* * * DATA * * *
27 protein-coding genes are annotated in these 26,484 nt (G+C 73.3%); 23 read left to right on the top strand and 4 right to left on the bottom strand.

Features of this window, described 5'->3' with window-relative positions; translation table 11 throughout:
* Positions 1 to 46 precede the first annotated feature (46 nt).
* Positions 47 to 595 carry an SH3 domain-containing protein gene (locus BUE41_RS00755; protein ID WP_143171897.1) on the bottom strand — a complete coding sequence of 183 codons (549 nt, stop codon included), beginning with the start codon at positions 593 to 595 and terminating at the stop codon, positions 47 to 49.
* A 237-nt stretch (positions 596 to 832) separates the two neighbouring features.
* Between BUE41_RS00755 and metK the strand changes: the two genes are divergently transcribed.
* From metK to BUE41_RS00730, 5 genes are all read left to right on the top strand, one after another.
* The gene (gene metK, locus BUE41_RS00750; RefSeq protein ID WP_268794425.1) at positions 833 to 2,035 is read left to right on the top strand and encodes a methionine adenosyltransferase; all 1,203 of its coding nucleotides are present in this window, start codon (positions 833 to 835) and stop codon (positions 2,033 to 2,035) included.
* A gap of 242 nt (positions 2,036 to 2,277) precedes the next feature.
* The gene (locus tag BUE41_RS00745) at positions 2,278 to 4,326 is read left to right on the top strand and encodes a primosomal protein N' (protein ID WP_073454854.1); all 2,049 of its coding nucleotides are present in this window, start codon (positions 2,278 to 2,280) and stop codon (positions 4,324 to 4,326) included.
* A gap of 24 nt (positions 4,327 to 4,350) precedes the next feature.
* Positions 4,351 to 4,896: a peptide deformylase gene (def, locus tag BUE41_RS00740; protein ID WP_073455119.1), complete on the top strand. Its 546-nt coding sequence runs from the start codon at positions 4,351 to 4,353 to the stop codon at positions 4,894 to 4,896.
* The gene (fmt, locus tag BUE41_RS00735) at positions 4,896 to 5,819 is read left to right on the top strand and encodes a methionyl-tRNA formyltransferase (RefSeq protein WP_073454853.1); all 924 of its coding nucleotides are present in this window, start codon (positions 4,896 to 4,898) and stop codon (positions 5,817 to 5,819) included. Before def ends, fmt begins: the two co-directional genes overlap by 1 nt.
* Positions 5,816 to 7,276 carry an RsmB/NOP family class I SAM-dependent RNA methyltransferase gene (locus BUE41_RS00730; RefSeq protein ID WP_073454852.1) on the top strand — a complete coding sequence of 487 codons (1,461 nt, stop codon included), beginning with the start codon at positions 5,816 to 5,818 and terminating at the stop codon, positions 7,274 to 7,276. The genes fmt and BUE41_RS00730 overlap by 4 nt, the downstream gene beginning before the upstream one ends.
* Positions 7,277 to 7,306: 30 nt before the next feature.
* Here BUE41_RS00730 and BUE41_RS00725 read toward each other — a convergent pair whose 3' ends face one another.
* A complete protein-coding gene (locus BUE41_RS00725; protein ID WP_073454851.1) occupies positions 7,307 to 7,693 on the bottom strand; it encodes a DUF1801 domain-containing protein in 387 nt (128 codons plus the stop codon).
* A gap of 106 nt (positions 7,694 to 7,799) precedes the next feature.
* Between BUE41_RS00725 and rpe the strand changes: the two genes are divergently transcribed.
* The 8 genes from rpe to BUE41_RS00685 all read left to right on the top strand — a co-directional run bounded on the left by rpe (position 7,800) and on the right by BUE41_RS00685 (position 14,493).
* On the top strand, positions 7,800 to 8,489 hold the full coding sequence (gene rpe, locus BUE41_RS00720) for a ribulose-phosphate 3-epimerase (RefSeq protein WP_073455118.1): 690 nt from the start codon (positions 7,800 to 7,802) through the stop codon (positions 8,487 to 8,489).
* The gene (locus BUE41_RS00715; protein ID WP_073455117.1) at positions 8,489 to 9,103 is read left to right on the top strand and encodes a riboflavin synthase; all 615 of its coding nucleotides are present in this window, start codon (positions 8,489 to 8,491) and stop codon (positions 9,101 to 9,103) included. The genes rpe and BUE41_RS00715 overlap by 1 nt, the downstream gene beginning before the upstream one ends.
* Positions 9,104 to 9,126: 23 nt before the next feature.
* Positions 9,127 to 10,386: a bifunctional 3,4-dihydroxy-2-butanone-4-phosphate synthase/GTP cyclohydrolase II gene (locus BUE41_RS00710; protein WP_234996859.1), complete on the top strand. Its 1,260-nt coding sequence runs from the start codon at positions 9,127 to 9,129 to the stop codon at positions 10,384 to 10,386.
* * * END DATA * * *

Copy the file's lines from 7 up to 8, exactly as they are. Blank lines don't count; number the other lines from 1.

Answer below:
* From metK to BUE41_RS00730, 5 genes are all read left to right on the top strand, one after another.
* The gene (gene metK, locus BUE41_RS00750; RefSeq protein ID WP_268794425.1) at positions 833 to 2,035 is read left to right on the top strand and encodes a methionine adenosyltransferase; all 1,203 of its coding nucleotides are present in this window, start codon (positions 833 to 835) and stop codon (positions 2,033 to 2,035) included.